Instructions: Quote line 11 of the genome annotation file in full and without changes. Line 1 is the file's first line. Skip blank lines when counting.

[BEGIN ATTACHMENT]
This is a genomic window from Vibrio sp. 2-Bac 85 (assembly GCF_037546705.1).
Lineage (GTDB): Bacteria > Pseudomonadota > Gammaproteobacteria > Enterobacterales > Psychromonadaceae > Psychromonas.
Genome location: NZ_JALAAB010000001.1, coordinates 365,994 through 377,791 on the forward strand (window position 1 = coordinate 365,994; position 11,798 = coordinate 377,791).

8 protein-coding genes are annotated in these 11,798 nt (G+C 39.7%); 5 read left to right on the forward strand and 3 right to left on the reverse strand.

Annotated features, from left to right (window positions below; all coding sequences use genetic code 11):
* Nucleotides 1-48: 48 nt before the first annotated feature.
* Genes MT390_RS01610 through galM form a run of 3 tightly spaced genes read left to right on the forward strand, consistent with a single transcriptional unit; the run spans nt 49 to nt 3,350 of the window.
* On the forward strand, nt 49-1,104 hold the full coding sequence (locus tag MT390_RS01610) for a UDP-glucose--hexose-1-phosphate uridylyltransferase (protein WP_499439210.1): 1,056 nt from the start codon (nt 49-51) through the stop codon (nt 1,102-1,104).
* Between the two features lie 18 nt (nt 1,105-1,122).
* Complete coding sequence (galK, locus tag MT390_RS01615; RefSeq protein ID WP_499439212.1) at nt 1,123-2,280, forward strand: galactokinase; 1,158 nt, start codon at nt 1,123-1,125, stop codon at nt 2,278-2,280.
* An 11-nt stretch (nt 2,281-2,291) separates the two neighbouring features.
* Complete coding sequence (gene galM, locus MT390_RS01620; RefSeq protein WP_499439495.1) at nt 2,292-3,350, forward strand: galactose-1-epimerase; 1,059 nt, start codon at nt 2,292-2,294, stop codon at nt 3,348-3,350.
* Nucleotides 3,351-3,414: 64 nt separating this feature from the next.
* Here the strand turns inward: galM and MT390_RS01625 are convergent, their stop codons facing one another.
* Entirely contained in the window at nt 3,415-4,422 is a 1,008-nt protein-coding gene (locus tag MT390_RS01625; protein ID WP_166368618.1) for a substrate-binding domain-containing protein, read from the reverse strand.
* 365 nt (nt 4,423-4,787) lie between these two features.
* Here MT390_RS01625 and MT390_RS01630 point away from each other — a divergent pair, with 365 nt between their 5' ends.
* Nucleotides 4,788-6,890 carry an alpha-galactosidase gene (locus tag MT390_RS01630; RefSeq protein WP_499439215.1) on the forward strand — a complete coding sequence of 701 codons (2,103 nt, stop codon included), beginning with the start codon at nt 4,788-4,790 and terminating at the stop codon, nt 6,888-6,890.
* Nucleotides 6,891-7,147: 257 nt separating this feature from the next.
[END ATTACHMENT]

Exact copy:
* An 11-nt stretch (nt 2,281-2,291) separates the two neighbouring features.